Friday, October 30, 2009

small clean waves and a long board


I walked up to the same surf board rental place I frequent at Playa Encuentro. I didn't recognize any body yet so they offered me a long board for $25USD. Within about 20 seconds of negotiating it was $10USD. Then I told him I only had pesos, 300RD pesos. Told him I wanted to see the surf so I walked to the beach. Then I was approached, a kid who couldn't have been older than 12. How much did he say. . . I can do 200RD pesos, the young kid said. Well, I returned to the first guy who lowered his price for the 4th time to match the other offer. With the same price I decided to look at the boards and go with the better board. The first place had big boards that looked like the would take on water. The second place and shorter boards that were in better shape. So I went with the second place.

Surfing is like mowing the lawn, it is great time to think. I much prefer surfing to mowing the lawn, for the record. It was funny to think about the board rental situation as it relates to selling coffee to US importers. If a higher demanded Nicaraguan coffee has just one point better than my DR coffee for the same price. . . I know who I would buy, the Nica.


These last couple months have been a lot like surfing: hard work with real obstacles, and some absolutely beautiful moments interspersed. I'm just a beginner surfer, so my work to fun ratio is pretty low. I have work to get past the breakers and hopefully catch a good wave. I'm also a beginner coffee farmer.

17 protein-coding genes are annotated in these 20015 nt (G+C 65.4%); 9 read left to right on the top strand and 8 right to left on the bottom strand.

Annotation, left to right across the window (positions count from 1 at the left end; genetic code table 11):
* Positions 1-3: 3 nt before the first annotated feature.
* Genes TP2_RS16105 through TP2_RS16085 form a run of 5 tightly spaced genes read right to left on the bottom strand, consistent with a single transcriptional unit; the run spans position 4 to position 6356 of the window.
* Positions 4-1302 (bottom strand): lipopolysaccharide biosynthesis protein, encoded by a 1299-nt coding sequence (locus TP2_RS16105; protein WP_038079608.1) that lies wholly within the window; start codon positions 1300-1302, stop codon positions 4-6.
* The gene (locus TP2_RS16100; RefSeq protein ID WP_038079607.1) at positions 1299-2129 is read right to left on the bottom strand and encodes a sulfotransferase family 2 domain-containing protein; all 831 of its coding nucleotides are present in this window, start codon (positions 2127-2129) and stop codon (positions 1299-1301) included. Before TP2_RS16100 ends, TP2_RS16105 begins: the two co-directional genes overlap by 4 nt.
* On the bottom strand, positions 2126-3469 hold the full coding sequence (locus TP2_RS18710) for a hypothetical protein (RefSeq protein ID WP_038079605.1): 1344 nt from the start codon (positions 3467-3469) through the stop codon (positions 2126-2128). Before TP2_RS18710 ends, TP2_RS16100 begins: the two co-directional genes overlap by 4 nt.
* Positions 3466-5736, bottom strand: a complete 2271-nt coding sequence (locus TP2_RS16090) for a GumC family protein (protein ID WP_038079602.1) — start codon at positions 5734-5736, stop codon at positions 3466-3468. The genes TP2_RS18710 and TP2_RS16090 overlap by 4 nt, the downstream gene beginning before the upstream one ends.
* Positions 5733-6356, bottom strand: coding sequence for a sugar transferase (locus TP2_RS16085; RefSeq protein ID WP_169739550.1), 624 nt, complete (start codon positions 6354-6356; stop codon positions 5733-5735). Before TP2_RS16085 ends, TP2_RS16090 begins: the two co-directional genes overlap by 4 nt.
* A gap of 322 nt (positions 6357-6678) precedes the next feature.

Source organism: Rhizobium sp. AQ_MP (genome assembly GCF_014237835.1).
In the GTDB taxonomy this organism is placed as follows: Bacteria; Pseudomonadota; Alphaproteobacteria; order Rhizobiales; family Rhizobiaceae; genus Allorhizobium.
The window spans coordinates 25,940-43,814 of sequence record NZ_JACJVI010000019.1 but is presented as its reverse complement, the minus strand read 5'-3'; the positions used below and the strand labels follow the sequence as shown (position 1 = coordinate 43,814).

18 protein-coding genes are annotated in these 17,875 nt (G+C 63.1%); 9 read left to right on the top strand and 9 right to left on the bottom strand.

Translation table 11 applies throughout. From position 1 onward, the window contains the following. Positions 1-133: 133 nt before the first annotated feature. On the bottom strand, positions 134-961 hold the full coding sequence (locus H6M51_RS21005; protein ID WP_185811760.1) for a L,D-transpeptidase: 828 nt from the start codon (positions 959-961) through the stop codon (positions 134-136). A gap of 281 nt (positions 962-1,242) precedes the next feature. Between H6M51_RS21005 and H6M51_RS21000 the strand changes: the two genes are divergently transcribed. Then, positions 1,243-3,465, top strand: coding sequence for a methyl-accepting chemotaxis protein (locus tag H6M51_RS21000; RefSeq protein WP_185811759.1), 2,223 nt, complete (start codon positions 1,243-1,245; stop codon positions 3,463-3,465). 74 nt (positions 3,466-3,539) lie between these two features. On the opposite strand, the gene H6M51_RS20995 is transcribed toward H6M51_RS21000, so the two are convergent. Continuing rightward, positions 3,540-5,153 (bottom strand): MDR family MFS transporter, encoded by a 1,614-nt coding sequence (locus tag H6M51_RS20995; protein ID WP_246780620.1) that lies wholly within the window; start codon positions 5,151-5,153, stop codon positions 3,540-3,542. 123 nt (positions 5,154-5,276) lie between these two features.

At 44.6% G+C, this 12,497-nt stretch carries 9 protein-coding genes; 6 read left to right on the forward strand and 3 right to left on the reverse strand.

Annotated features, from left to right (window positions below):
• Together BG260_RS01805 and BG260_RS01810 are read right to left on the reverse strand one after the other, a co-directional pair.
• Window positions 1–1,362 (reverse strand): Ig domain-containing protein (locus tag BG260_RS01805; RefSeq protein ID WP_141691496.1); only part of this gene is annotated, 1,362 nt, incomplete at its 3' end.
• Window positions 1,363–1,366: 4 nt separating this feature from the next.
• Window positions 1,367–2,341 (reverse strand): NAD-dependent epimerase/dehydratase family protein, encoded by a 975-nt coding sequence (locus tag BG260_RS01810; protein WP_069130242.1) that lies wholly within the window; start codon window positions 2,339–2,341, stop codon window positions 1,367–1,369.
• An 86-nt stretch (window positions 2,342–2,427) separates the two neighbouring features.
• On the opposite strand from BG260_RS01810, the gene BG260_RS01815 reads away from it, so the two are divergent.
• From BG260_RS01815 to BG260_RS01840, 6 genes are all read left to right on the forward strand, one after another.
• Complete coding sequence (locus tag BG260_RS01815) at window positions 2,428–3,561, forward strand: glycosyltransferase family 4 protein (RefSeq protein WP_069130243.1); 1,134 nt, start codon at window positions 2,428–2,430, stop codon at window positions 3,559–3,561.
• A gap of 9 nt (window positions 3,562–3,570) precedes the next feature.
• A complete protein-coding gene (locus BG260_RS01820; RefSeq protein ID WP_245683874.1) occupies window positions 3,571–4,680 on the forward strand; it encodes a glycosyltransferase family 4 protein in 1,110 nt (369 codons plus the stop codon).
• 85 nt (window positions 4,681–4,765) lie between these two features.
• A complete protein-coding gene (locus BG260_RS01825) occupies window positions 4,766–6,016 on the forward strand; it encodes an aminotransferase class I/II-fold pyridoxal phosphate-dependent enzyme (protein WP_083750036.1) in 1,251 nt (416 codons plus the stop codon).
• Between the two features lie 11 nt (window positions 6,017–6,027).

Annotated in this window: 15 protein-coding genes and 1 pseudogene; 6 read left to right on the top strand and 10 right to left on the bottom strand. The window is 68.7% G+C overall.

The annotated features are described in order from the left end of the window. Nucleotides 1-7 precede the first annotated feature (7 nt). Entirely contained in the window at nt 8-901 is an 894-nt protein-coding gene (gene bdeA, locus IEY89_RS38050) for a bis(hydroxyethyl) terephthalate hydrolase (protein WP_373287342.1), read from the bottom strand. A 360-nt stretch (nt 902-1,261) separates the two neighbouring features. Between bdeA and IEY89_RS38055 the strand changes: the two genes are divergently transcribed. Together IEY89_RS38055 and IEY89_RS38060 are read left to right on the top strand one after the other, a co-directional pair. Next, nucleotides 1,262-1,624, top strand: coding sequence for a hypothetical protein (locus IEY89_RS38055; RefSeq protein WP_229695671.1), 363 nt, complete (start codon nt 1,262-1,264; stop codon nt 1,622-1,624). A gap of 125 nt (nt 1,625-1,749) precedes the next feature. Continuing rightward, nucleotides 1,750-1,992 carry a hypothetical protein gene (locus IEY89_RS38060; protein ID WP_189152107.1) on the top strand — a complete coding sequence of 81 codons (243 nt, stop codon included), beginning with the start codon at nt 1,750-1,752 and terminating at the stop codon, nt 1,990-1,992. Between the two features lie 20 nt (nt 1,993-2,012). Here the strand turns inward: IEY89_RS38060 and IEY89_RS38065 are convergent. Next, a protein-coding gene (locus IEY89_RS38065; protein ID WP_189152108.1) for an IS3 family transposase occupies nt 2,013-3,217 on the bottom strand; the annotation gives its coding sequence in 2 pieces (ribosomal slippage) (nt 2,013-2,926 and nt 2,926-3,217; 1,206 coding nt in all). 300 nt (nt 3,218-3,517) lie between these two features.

The physical labor cost of rural processed coffee is absolutely beyond explanation. For example, I've had to finish my coffee drying on a patio of a friend (see the "some time last week post"). So each morning we carry the coffee 50 yards from Antonio's house to the patio to lay it out. That means close to 800lbs of parchment coffee carried over the shoulder in bags of about 70lbs. By the 3rd bag I'm usually sweating through my shirt. Turning the coffee is a nice. When it reaches 12.5% humidity, that is a beautiful moment. Then it is time to get it off the patio and haul it back to Antonio's house, again over the shoulder.


When I stop and think about the utter uncertainty of my current position: unemployed, farm obligations, big goals, kinda homeless, I feel stressed. I say homeless because I no longer have work ties to Atlanta and moving here (DR) seems like an easy out of the high cost of living in the US. I would miss my family and friends in Atlanta, but again these big goals of mine seem to set my compass elsewhere. But like Tim Borrego says in his Young Tree Coffee post, I have a certain amount of faith in what I'm doing and that is what I'm living on right now.

Tomorrow, my Dad leaves the DR and the two day beach-excursion will come to an end. I will be back on the farm for the next picking on Monday PM (11/2/09).

Till soon,

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